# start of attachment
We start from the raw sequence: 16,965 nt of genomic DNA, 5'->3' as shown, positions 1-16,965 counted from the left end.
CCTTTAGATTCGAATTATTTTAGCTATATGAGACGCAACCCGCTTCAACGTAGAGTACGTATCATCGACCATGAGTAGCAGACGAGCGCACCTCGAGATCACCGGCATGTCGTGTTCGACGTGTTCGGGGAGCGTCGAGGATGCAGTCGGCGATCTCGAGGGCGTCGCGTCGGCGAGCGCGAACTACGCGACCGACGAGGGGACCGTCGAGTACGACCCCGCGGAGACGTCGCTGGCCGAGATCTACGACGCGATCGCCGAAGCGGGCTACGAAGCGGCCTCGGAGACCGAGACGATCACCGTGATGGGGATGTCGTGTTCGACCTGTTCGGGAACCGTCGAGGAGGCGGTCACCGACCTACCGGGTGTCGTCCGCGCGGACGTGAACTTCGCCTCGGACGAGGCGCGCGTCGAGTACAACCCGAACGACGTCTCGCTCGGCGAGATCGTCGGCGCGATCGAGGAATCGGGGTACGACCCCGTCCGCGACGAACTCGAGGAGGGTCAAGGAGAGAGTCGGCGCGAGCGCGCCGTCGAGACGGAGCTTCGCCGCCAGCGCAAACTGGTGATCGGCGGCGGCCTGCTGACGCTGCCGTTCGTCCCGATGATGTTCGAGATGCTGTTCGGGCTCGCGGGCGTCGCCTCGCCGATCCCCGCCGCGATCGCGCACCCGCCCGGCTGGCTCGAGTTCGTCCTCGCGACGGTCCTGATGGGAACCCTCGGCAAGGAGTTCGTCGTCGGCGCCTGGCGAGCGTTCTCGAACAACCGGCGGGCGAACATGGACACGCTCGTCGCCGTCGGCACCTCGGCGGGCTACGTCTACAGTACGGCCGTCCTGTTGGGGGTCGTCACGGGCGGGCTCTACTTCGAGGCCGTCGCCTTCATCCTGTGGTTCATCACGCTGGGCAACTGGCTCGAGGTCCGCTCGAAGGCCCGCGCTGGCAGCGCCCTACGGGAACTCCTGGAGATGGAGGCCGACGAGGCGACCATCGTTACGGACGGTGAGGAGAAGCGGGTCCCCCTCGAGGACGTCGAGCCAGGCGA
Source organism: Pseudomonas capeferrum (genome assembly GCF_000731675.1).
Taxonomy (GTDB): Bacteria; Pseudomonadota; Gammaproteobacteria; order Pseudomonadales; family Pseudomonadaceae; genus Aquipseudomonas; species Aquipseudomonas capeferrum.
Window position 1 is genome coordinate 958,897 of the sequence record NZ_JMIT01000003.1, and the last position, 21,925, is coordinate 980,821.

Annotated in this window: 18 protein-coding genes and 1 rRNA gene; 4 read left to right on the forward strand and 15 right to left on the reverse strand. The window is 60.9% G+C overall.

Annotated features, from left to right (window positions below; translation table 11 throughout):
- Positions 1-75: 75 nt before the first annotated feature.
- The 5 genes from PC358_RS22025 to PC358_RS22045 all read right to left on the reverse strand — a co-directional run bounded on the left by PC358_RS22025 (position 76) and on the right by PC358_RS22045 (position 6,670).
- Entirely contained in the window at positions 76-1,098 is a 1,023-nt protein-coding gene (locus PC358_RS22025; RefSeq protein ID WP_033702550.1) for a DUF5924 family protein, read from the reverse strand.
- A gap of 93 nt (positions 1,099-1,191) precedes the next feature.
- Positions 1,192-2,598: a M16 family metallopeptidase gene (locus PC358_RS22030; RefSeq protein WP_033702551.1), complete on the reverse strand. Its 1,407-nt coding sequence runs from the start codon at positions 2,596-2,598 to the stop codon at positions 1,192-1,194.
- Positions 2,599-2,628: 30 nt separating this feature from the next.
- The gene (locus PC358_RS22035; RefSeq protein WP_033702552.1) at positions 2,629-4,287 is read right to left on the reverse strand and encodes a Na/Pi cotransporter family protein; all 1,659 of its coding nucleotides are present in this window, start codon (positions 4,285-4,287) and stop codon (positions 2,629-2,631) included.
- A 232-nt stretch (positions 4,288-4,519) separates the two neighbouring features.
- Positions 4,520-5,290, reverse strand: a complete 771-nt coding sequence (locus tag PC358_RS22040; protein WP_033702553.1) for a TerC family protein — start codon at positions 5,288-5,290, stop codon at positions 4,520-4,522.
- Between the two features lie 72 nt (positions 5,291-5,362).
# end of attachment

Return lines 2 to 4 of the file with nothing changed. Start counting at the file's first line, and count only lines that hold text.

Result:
CCTTTAGATTCGAATTATTTTAGCTATATGAGACGCAACCCGCTTCAACGTAGAGTACGTATCATCGACCATGAGTAGCAGACGAGCGCACCTCGAGATCACCGGCATGTCGTGTTCGACGTGTTCGGGGAGCGTCGAGGATGCAGTCGGCGATCTCGAGGGCGTCGCGTCGGCGAGCGCGAACTACGCGACCGACGAGGGGACCGTCGAGTACGACCCCGCGGAGACGTCGCTGGCCGAGATCTACGACGCGATCGCCGAAGCGGGCTACGAAGCGGCCTCGGAGACCGAGACGATCACCGTGATGGGGATGTCGTGTTCGACCTGTTCGGGAACCGTCGAGGAGGCGGTCACCGACCTACCGGGTGTCGTCCGCGCGGACGTGAACTTCGCCTCGGACGAGGCGCGCGTCGAGTACAACCCGAACGACGTCTCGCTCGGCGAGATCGTCGGCGCGATCGAGGAATCGGGGTACGACCCCGTCCGCGACGAACTCGAGGAGGGTCAAGGAGAGAGTCGGCGCGAGCGCGCCGTCGAGACGGAGCTTCGCCGCCAGCGCAAACTGGTGATCGGCGGCGGCCTGCTGACGCTGCCGTTCGTCCCGATGATGTTCGAGATGCTGTTCGGGCTCGCGGGCGTCGCCTCGCCGATCCCCGCCGCGATCGCGCACCCGCCCGGCTGGCTCGAGTTCGTCCTCGCGACGGTCCTGATGGGAACCCTCGGCAAGGAGTTCGTCGTCGGCGCCTGGCGAGCGTTCTCGAACAACCGGCGGGCGAACATGGACACGCTCGTCGCCGTCGGCACCTCGGCGGGCTACGTCTACAGTACGGCCGTCCTGTTGGGGGTCGTCACGGGCGGGCTCTACTTCGAGGCCGTCGCCTTCATCCTGTGGTTCATCACGCTGGGCAACTGGCTCGAGGTCCGCTCGAAGGCCCGCGCTGGCAGCGCCCTACGGGAACTCCTGGAGATGGAGGCCGACGAGGCGACCATCGTTACGGACGGTGAGGAGAAGCGGGTCCCCCTCGAGGACGTCGAGCCAGGCGA
Source organism: Pseudomonas capeferrum (genome assembly GCF_000731675.1).
Taxonomy (GTDB): Bacteria; Pseudomonadota; Gammaproteobacteria; order Pseudomonadales; family Pseudomonadaceae; genus Aquipseudomonas; species Aquipseudomonas capeferrum.